This won’t be some kind of very thorough review, because I have no idea how to finish a shoot’em up without cheating or training for hundred hours to get good enough, but take it as it is: my impression of Hyper-5, a new shoot’em up released a few weeks back.
It happens to work fine on Proton, which is why I could play it. I realize that some of the younger kids out there may not be too familiar with shoot’em ups: this was a genre that was HUGE back in the 80s: there was a whole market for it and everyone back then knew R-Type, ThunderForce, Axelay, Gradius, Parodius, Project-X, Apidya, the 194x series, and that’s just the small tip of the iceberg. This was a different era when people wanted hard core difficulty and enjoyed dozens of sprites on screen at the same time, and huge bosses to go with it.
Let’s not say that the genre died out completely though. The Dreamcast had the legendary Ikaruga for example, that we featured a long time ago because its PC port worked on Linux as well with Proton. Then there’s the niche Touhou Project series that specialize in bullet-hell in Japan and have a very loyal following while they don’t make headlines that much.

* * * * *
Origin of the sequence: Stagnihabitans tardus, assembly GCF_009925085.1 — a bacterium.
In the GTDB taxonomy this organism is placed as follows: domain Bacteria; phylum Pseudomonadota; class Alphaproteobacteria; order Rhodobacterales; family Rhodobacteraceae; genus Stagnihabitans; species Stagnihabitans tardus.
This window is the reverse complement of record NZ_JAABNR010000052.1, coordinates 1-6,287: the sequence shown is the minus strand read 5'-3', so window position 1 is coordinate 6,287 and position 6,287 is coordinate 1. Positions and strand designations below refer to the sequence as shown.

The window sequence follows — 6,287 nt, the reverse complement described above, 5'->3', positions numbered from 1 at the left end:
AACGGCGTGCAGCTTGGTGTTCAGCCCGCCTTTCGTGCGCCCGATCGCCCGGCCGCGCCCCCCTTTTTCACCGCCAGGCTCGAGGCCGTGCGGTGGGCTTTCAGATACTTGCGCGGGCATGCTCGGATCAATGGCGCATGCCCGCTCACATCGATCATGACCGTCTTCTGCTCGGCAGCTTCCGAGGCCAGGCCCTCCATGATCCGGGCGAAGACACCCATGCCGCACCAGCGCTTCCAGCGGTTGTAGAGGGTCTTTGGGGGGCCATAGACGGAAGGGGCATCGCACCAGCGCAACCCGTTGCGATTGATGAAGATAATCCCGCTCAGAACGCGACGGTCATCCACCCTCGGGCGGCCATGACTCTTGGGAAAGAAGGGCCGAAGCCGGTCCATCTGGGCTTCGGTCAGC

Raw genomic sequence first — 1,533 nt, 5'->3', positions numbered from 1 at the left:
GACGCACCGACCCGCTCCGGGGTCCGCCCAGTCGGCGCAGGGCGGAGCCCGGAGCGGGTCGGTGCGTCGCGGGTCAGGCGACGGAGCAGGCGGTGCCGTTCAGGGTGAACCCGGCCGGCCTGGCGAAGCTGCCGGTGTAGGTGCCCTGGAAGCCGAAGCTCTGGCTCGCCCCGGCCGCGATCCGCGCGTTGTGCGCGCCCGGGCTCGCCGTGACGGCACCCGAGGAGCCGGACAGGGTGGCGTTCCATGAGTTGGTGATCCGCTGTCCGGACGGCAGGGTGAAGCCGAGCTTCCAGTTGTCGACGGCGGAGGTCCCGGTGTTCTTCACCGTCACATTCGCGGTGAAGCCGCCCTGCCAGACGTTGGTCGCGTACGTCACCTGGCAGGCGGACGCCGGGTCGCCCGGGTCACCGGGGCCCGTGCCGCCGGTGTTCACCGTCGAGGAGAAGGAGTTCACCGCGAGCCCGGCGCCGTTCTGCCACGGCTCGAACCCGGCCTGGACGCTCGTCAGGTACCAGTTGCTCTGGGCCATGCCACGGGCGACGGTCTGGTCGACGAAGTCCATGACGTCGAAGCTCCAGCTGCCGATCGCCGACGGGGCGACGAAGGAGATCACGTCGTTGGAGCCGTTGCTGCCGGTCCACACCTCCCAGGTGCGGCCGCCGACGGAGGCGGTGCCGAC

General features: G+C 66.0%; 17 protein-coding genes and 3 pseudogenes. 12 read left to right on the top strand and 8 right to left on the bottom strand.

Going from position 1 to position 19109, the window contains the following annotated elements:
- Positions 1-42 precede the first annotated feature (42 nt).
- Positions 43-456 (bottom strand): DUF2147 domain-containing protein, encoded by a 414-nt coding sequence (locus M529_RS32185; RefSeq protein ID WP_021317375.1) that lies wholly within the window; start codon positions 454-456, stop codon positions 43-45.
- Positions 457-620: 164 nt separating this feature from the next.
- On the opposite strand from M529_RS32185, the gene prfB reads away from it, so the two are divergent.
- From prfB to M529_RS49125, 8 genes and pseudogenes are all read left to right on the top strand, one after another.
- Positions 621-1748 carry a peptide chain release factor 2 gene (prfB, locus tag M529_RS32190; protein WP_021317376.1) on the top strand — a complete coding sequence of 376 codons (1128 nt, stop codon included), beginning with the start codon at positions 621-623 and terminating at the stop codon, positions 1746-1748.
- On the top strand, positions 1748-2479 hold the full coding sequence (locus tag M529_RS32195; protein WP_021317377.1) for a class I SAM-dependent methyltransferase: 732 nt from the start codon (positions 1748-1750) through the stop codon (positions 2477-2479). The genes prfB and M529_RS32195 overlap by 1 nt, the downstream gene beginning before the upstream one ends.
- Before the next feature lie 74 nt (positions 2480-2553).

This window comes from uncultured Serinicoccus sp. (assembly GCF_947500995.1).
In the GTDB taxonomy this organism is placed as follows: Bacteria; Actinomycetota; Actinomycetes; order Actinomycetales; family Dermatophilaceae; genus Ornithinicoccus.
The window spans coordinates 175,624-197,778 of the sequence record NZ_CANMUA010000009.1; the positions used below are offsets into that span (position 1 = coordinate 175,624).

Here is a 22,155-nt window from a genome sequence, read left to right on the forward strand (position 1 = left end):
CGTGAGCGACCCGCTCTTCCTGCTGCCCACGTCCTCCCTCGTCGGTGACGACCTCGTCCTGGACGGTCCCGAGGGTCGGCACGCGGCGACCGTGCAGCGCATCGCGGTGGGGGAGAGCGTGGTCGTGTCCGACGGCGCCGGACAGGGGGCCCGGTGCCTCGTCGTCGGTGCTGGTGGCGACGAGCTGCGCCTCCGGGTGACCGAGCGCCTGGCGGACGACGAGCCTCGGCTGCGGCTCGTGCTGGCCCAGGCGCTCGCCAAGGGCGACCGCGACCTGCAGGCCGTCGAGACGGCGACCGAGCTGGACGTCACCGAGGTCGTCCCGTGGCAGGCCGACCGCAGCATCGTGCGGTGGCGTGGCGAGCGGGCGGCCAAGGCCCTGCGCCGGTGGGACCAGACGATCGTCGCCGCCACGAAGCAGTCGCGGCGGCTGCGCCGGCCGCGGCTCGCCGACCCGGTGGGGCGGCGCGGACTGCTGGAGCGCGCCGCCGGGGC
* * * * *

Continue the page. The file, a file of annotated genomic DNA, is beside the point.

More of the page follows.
So, the context matters: Hyper-5 comes as a new take on the retro shoot’em ups, similar to R-type in concept, with a reasonable amount of enemies and bullets on screen, while using 3D scenes to its advantage in terms of presentation and various effects (rotation of the playing plane, for example). You’d better watch this short video I made to demonstate what you should expect:
Overall, I like it. It’s approachable, you can upgrade your ship often enough to not get killed completely over time, and it’s tough but not TOO tough for most players. There’s some great efforts that went in the presentation, the different animations among the enemies… and the pace looks good for most of the game I could see: not too repetitive in how the different waves come and go, making you stay on your guard. Well done. The only key issue I could find is that it’s not always very obvious what elements on screen are just part of the background (or pieces of enemies that you destroyed that pose no harm anymore) vs stuff that can kill you. This will cause you to hesitate several times and lead to your doom, while you kind of get used to it. If the dev could fix that, the execution would be almost flawless. (also, add a way to skip some cutscenes when you have already seen them once).
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As mentioned above, its works fine on Proton (it’s a Unity game) and runs at 60FPS even on low-mid range GPU. If you are a bit short on graphics capabilities the game includes FSR in its own options: you can turn it on for better frame rates but I did not need it on my GTX 1060 (or my more recent GTX 1660 Ti).
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